“There’s no chance in the world they’re going to scare us out of doing our duty,” he said on the Senate floor. “I don’t care how many members they chase, how many people they harass here in the halls.… We will not be intimidated by these people.”
The FBI report will cover allegations brought by Dr. Ford and Deborah Ramirez, a Yale classmate who told the New Yorker that Judge Kavanaugh exposed himself to her in college. Judge Kavanaugh has denied Ms. Ramirez’s allegations.
Besides Ms. Collins, GOP Sens. Jeff Flake of Arizona and Lisa Murkowski of Alaska haven’t committed to supporting the nominee. Among Democrats, Sens. Joe Manchin of West Virginia and Heidi Heitkamp of North Dakota—both facing re-election in states that voted heavily for President Trump—are publicly undecided.
FBI agents have interviewed three people Dr. Ford said were at the social gathering where the alleged assault took place. The Bureau also questioned two friends Judge Kavanaugh named in his 1982 calendar, Tim Gaudette and Chris Garrett, known as “Squi,” according to their lawyers.
Judge Kavanaugh’s calendar indicated that on July 1, 1982, he went to “Timmy’s” house for “skis w/Judge, Tom, PJ, Bernie, Squi.” He told lawmakers the entry was a reference to brewskis, or beers, at Mr. Gaudette’s home.
Investigators haven’t interviewed Dr. Ford, her attorneys said Wednesday. Asked on Wednesday why he thought the FBI didn’t reach out to the key accuser, Senate Judiciary Committee Chairman Chuck Grassley (R., Iowa) said that investigators could review hours of transcripts from the committee hearing.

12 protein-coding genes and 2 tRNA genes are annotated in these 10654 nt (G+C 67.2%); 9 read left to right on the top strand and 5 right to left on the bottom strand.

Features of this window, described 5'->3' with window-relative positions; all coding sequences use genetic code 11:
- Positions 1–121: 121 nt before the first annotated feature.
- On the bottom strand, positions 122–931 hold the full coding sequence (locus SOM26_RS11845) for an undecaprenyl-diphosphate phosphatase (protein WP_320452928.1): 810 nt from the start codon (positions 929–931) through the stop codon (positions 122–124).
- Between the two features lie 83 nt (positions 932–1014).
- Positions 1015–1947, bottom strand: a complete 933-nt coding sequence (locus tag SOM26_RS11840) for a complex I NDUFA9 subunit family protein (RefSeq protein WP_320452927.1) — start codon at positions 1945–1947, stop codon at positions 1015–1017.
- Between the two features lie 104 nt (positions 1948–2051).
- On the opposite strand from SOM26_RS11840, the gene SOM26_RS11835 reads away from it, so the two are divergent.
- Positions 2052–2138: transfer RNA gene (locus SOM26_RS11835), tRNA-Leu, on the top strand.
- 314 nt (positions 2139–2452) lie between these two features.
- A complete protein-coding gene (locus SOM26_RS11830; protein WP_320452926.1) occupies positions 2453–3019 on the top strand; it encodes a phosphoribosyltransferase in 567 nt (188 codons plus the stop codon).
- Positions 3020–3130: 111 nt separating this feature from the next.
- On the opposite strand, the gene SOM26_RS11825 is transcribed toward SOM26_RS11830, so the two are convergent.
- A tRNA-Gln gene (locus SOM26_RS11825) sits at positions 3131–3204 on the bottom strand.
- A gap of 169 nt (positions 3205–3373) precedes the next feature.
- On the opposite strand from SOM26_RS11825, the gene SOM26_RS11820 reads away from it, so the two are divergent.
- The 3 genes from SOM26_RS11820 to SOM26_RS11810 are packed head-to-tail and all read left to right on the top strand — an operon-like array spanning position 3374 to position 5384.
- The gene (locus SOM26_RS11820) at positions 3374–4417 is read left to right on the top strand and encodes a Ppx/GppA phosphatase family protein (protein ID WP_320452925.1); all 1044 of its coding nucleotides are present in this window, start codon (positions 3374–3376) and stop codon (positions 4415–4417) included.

“It seems to me the only reason the FBI would be able to do anything else is if they read that entire record and there was something unanswered,” he said.
Democratic senators sent a letter to Mr. Grassley on Wednesday suggesting that previous background investigations into Judge Kavanaugh might have flagged inappropriate sexual behavior or alcohol abuse.
The Judiciary Committee’s GOP staff wrote in one of two tweets Tuesday that the previous six background investigations into Judge Kavanaugh hadn’t unearthed “a whiff of any issue—at all—related in any way to inappropriate sexual behavior or alcohol abuse.”
“While we are limited in what we can say about this background investigation in a public setting, we are compelled to state for the record that there is information in the second post that is not accurate,” eight Democrats on the committee wrote, noting they had reviewed the information before last week’s hearing.
Senate Judiciary GOP aides responded on Twitter, saying that Democrats’ claims were inaccurate. “Nothing in the tweet is inaccurate or misleading.”
Several Republicans on Wednesday criticized Mr. Trump for his comments at a political rally in Mississippi late Tuesday mocking the testimony of Dr. Ford. The president cited a series of details he said she couldn’t recall about the alleged incident.
Judge Brett Kavanaugh was questioned about his teenage drinking habits during testimony before the Senate Judiciary Committee last week. Photo: Tom Williams/Press Pool
“How did you get home? I don’t remember,” Mr. Trump asked, mimicking a questioner at last week’s hearing and Dr. Ford’s response. He continued in that vein.
It wasn’t clear if those remarks would affect the uncommitted senators. When asked if they would factor into her vote, Ms. Murkowski said, “I am taking everything into account.”
Mr. Flake was sharply critical. “There is no time and no place for remarks like that, but to discuss something this sensitive at a political rally is just not right,” he said on NBC. “I wish he hadn’t done it, and I just say it’s kind of appalling.”
White House spokeswoman Sarah Sanders told reporters that the president was simply “stating the facts” in criticizing Dr. Ford’s account.